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KYOCERA Starts Operation of 70MW Solar Power Plant, the Largest in Japan
Clean, safe electricity generated will provide equivalent power for roughly 22,000 average households
Inauguration ceremony of the Kagoshima Nanatsujima Mega Solar Power Plant
Expectations and interest in solar energy have heightened to a new level in Japan with the need to resolve power supply issues resulting from the Great East Japan Earthquake of March 2011. To further promote the use of renewable energy, the Japanese government launched a restructured FIT program in July 2012, which stipulates that local utilities are required to purchase 100% of the power generated from solar installations of more than 10 kilowatts (kW) for a period of 20 years.
Exploring a new business model for utility-scale solar power generation, Kagoshima Mega Solar Power Corporation was established by Kyocera and six other companies in July 2012. Under a financing plan devised by Mizuho Corporate Bank, the new company was tasked to develop and operate the 70MW solar power plant on land owned by IHI Corporation -- with the power generated to be purchased by Kyushu Electric Power Co., Inc. based on the FIT program. As the largest shareholder of the new company, the Kyocera Group was responsible for the supply of solar modules as well as part of the construction, and will also undertake maintenance of the system with Kyudenko Corporation.
The 70MW Kagoshima Nanatsujima Mega Solar Power Plant
Additionally, a tour facility has been built adjacent to the 70MW plant -- which is open to the public -- featuring a circular viewing room where visitors can observe the 290,000 solar panels from an elevated vantage point and enjoy the view of the ocean bay and grand Sakurajima volcano in the background. Display zones for visitors such as students and tourists provide information about environmental issues and the science behind photovoltaic energy generation. By dedicating this facility, all parties involved hope to foster a deeper understanding of renewable energy and further facilitate a low-carbon society.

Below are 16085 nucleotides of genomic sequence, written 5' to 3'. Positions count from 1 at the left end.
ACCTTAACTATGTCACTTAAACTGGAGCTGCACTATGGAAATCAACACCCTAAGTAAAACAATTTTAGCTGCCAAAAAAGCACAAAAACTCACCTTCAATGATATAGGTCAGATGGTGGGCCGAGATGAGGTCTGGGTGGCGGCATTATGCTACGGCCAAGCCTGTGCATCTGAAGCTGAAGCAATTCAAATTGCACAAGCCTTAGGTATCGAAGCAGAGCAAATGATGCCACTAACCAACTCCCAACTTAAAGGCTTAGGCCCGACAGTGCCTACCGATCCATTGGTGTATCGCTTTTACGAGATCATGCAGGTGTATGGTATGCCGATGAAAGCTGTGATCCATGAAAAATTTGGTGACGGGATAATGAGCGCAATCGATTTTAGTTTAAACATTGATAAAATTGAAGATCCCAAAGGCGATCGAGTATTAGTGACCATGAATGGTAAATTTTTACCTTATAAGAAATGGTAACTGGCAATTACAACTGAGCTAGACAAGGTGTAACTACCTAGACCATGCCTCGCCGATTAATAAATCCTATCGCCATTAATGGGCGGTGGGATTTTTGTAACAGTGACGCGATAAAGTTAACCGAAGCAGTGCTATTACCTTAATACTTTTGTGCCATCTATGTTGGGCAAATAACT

Public tour facility at the 70MW Kagoshima Nanatsujima Mega Solar Power Plant
Solar Power Plant Overview
|Name||Kagoshima Nanatsujima Mega Solar Power Plant|
|Location||2 Nanatsujima, Kagoshima City, Kagoshima Prefecture, Japan|
|Area||1,270,000m2 (roughly the same area as 27 baseball stadiums)|
|Annual output||Approx. 78,800MWh (projected)
Electricity generated will provide the equivalent power for roughly 22,000 average households*2, and will help to offset roughly 25,000 tons of CO2 per year*3.
|Construction timeline||Start of construction: September 2012
Completion: October 2013
|Total Investment||Approx. 27 billion yen (approx. 275.5 million U.S. dollars*4)|
|Company name||Kagoshima Mega Solar Power Corporation|
|Representative director||President and Representative Director: Nobuo Kitamura (also serves as Senior Executive Officer of Kyocera Corporation)|
|Established||July 10, 2012|
|Capital||Approx. 4.3 billion yen (approx. 44 million U.S. dollars)|
|Investing companies||Kyocera Corporation; KDDI Corporation; IHI Corporation; Kyudenko Corporation; Kagoshima Bank, Ltd.; Bank of Kyoto, Ltd.; Takenaka Corporation|
|Business outline||To sell power produced from 70MW solar power plant to local utility company (Kyushu Electric Power Co., Inc.). Power to be purchased for a period of 20 years starting from commencement of power supply.|
Role of Participating Companies
|Company Operation||Kyocera Corporation|
|Construction||Kyocera Solar Corporation; Kyudenko Corporation; Takenaka Corporation|
|Operational maintenance||Kyocera Solar Corporation; Kyudenko Corporation|
|Land leasing||IHI Corporation|
|Project finance||Mizuho Corporate Bank|
*1 Largest operating solar power plant in Japan. Research by Kyocera (as of November 1, 2013).
*2 Based on an average use of 3,600kWh per household. Source: Federation of Electric Power Companies of Japan
*3 Based on calculations derived from standards created by JPEA.
*4 For the reader's convenience; based on an exchange rate of JPY98 = USD1 (as of November 1, 2013).
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